Friday Harbor is the primary population center on San Juan Island, one of multiple islands in an archipelago that stretches north into British Columbia. It’s where the Washington State Ferry docks. It’s where the boat harbor sits. It’s also the place where tourists inevitably land.
When Joe Weiss and the two cops meandered through Friday Harbor, they played like tourists. The stopped at a restaurant, stayed for awhile, lingering over whatever, then paid their check and left. They hit the bars. They sat and they sipped. They talked the talk of idle men. There was no sign of John Peel or anyone resembling the skiff operator.
The next morning — a Friday — Sergeant Flothe spotted a beat-up, red pickup truck as he walked across the motel parking lot. John Peel was behind the wheel. Flothe knocked on Joe Weiss’ motel door as Peel walked behind him, toward another building. Sensing an opportunity, Flothe ad-libbed. They’d go to breakfast a bit later, he said, stepping out of the way to provide Weiss an opportunity to see their suspect.
Flothe never did know whether Weiss had spotted their man. He was more concerned about hustling himself out of the way. So the trooper returned to his room. He waited. By the time he returned to Weiss’ room to get breakfast, Peel’s truck was gone.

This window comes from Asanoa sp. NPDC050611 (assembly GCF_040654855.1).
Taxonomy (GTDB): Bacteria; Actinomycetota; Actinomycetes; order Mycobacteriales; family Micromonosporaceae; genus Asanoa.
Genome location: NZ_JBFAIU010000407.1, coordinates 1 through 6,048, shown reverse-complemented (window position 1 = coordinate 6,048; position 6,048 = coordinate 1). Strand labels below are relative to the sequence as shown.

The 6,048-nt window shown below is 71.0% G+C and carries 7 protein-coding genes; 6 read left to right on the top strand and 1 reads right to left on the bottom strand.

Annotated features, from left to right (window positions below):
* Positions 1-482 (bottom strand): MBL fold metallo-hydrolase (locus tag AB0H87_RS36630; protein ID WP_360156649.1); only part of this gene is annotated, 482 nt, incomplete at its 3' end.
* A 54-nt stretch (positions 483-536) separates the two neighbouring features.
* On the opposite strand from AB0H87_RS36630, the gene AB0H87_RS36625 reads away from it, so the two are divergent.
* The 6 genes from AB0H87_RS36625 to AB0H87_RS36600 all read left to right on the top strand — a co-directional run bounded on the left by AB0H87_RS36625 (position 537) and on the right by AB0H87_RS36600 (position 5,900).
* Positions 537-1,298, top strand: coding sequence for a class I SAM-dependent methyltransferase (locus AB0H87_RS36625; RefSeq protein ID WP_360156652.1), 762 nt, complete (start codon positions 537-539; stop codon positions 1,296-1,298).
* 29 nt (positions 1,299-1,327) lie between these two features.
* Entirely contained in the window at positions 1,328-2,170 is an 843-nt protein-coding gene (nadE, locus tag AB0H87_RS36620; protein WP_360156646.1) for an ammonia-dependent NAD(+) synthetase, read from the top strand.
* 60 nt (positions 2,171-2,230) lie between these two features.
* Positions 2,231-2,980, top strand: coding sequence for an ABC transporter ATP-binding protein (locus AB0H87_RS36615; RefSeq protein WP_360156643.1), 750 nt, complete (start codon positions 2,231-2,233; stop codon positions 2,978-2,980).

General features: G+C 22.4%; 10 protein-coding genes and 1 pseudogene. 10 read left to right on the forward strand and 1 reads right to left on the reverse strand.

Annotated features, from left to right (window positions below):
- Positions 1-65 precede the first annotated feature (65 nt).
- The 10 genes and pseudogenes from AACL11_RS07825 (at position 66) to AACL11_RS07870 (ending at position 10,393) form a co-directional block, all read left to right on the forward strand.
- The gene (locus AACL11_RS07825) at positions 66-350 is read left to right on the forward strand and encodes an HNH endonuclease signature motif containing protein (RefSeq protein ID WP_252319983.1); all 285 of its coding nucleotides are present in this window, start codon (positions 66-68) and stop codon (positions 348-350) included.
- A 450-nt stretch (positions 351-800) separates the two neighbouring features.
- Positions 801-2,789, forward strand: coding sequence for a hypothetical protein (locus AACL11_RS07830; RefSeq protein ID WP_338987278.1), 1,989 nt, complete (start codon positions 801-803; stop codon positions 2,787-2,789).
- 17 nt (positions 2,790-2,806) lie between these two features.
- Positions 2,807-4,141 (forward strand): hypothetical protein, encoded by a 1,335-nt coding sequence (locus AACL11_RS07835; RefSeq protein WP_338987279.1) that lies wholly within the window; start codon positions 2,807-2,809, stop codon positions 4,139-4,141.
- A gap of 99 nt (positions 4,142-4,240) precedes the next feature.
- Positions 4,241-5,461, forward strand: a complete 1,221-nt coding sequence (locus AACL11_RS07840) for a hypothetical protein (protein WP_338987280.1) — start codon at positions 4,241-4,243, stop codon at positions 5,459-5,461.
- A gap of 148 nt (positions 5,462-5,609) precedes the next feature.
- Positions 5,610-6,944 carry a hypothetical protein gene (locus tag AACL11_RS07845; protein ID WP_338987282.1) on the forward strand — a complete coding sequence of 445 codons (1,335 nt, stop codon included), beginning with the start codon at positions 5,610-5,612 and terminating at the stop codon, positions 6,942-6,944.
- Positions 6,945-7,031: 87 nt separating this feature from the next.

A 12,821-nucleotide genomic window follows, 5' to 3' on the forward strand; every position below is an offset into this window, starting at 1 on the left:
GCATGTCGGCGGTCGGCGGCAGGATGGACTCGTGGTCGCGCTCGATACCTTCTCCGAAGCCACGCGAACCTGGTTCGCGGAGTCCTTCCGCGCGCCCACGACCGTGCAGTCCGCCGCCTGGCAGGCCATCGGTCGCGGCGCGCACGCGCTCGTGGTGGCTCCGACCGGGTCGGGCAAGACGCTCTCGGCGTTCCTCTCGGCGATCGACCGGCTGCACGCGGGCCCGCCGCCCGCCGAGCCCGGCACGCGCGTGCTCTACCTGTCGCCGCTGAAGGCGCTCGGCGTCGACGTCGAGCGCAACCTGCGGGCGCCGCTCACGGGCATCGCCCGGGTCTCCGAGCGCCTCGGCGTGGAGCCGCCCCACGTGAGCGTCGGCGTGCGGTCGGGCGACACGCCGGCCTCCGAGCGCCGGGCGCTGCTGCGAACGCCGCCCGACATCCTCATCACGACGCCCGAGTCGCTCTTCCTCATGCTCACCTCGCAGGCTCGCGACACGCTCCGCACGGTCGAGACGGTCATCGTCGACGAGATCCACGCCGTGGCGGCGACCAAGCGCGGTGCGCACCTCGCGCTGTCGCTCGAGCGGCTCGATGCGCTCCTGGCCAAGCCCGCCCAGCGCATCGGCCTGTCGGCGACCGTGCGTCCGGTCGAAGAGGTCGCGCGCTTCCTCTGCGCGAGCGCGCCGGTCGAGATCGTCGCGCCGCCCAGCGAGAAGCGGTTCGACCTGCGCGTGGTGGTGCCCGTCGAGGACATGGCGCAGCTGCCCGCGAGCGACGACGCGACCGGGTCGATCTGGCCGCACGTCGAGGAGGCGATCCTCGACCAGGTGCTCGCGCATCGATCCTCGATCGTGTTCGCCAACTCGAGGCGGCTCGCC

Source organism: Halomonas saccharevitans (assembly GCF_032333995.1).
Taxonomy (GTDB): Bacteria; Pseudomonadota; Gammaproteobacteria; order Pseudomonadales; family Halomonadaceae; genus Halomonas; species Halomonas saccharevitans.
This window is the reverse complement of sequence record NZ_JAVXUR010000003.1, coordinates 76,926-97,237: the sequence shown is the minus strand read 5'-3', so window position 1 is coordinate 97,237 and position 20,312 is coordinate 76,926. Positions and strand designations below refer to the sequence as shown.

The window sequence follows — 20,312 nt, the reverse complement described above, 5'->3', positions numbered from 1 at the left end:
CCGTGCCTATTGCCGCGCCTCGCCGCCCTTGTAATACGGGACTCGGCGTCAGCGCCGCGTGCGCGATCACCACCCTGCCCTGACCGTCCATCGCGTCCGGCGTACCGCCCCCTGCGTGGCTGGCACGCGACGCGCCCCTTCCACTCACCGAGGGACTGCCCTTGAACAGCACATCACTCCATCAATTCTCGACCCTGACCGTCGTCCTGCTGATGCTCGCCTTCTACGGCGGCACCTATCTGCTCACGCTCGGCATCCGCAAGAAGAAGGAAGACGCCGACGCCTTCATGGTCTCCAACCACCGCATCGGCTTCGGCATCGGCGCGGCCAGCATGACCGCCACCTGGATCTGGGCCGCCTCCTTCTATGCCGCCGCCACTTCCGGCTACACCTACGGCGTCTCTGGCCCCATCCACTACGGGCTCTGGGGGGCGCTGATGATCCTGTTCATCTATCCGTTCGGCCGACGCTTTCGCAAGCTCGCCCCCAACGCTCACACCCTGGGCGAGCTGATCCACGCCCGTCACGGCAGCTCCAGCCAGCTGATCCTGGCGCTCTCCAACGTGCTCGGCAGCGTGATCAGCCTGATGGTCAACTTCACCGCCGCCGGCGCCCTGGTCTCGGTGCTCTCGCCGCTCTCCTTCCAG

As they took their morning meal in a donut joint, John Peel reappeared. He came into the shop and sat next to four young guys who’d come in just after them. “I want to get a get look at those two guys,” Weiss muttered under his breath. He was nodding toward Peel and the guy sitting next to him, a guy wearing a Moosehead beer baseball cap.
Weiss got up to get another cup of coffee and, on the way back to the booth, paused to get a closer look at the two young men. Ten minutes later, he repeated the exercise again, stopping to catch a close-up. He wouldn’t get another opportunity. The young men left just as quickly as they’d arrived.
Excerpts from the unpublished original manuscript, “Sailor Take Warning,” by Leland E. Hale. That manuscript, started in 1992 and based on court records from the Alaska State Archive, served as the basis for “What Happened in Craig.”
Copyright Leland E. Hale (2019). All rights reserved.